Service of Executing Your Franchise

November 6th, 2014

Categories: Inertia, Vote

vote here today

The gymnasium in which I voted this week was filled with everything but voters. On the perimeter of the giant space were many long tables representing election districts—each had three poll workers–and toward the center were desks with pens to fill out ballots and a few scanners against one wall. I mentioned the dearth of voters to the poll worker at the scanner stations. She told me I’d just missed a slew of voters and that at one scanner alone, she bet that there were at least 60 ballots.

While that might be a hefty number at 9 a.m. in a small town, I voted in midtown Manhattan. I was used to meeting my neighbors in lines, short and long. There were none.

empty voting boothThings weren’t much different in Ohio, according to Fox 8 News in Cleveland. The station reported unofficial estimates of 40 percent of registered voters who cast votes this election in the Buckeye State.

On Google I saw a Star-Ledger headline: “NJ’s voter turnout in 2014 midterm elections may be record low, early figures show.” The BurlingtonFreePress.com: “Vermont hits record low voter turnout.”

Daniel Nussbaum on Brietbart.com predicted for California the lowest voter turnout “in the modern era.”

whinerI’m tired of hearing “there’s nobody I like” or “it doesn’t matter whether or not I vote.” If all these powerless people got together imagine the impact they might have!

Speaking of inertia, Staten Island voters picked as their US Representative a fellow who is under indictment for tax fraud. It will be his third term. If you didn’t like his opponent or would rather eat glass than vote for a member of another political party, perhaps your Uncle Fred would be a better choice? To write in a name in New York you color in “other” in the appropriate section and write in the name of your candidate. No doubt it’s just as easy in other states.

I wonder how many of the people who complain about their town, city, state or country vote. I get the feeling that those who bother are either extremists, naturalized citizens who know what it’s like to live in a place where they can’t vote and those whose family tradition recognizes the importance.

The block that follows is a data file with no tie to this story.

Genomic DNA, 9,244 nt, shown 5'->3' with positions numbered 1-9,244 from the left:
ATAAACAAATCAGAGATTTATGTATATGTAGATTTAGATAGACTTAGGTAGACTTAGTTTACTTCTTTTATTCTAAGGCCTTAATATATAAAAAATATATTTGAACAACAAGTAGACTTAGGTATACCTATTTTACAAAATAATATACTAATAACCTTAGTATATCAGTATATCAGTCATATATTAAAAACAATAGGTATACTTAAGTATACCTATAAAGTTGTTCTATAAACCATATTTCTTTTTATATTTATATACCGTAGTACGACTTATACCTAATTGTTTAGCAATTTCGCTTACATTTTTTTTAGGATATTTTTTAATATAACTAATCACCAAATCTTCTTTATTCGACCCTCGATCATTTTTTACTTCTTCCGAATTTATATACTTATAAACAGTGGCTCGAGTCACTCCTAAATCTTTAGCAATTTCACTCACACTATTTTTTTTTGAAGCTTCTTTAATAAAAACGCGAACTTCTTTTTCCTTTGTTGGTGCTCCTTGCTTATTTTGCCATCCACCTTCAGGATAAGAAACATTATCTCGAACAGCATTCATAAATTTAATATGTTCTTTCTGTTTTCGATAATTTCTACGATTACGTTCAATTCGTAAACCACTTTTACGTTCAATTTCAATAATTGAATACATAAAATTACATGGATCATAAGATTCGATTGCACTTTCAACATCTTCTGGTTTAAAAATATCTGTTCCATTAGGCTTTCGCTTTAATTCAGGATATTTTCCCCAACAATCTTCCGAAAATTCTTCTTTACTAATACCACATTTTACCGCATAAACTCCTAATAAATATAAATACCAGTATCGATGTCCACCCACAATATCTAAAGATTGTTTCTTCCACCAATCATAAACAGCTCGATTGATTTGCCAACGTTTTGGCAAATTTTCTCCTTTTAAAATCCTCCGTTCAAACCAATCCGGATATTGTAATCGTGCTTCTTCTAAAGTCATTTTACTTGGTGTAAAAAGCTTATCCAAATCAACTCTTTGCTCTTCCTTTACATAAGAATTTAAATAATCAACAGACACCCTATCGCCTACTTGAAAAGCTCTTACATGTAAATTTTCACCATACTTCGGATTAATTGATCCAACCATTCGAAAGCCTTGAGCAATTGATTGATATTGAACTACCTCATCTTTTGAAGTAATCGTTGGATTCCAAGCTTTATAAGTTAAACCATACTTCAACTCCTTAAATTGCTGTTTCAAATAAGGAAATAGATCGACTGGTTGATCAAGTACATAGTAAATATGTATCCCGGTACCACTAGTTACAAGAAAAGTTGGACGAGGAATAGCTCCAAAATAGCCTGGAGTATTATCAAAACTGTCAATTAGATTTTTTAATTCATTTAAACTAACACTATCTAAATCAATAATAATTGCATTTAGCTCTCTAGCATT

So much money is spent on the process already that clearly throwing more of it to turnaround apathy won’t jumpstart voters.

Was my polling place a fluke? What will it take to energize and engage citizens here? In whose interest is it when people don’t vote?

excited people

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10 Responses to “Service of Executing Your Franchise”

  1. Donna Boyle Schwartz Said:

    Donna wrote on Facebook: “We ALWAYS vote; it gives us the right to complain!”

  2. Jeanne Byington Said:

    Donna,

    My thoughts precisely.

  3. Jeremiah Said:

    That most famous of all buffoons, Candide, truly believed that Earth was “the best of all possible worlds.” If he were right, I would vehemently agree with you that every citizen should exercise his franchise at all times. Unfortunately, as Voltaire brilliantly demonstrated, he was wrong.

    I vote in a community like New York City (and, now, regrettably most of the rest of the country). One party utterly dominates, and there is no doubt at all about who is going to win local elections. When there is, I vote.

    In national and statewide elections, I vote when there is a choice. In 2008, frightened by the idiocy of Sarah Palen, I voted for Obama. It was one of the worst mistakes I have ever made, as Senator McCain is still alive and would have made a far better Chief Executive. In 2012, I felt I could neither vote for Mitt Romney because of his religious beliefs nor President Obama because of his evident incompetence. I did not vote. In 2014, it was blatantly obvious that our corrupt and devious governor was unbeatable. I did not vote.

    Lastly, I have lived long enough, travelled and read enough, to no longer accept, unquestionably, that democracy, at least as we practice it, is the best of all possible political systems. It may be in an ideal world, but ours certainly is not that.

  4. Jeanne Byington Said:

    Jeremiah,

    In reading this and previous comments of yours I can tell that you are extremely smart, well educated and just the kind of person this country needs to help it practice democracy as it should be.

    I think it’s tragic that you feel you can’t vote for at least some of the candidates on a ballot and leave blank the ones that are a waste or write in the name of someone great. If your governor’s opponent is not a crook and if the person supports most of your views, even if you and he/she don’t agree 100 percent on every issue, isn’t there value in letting the incumbent–you are sure can’t lose–know that you, and millions like you, are not enthralled?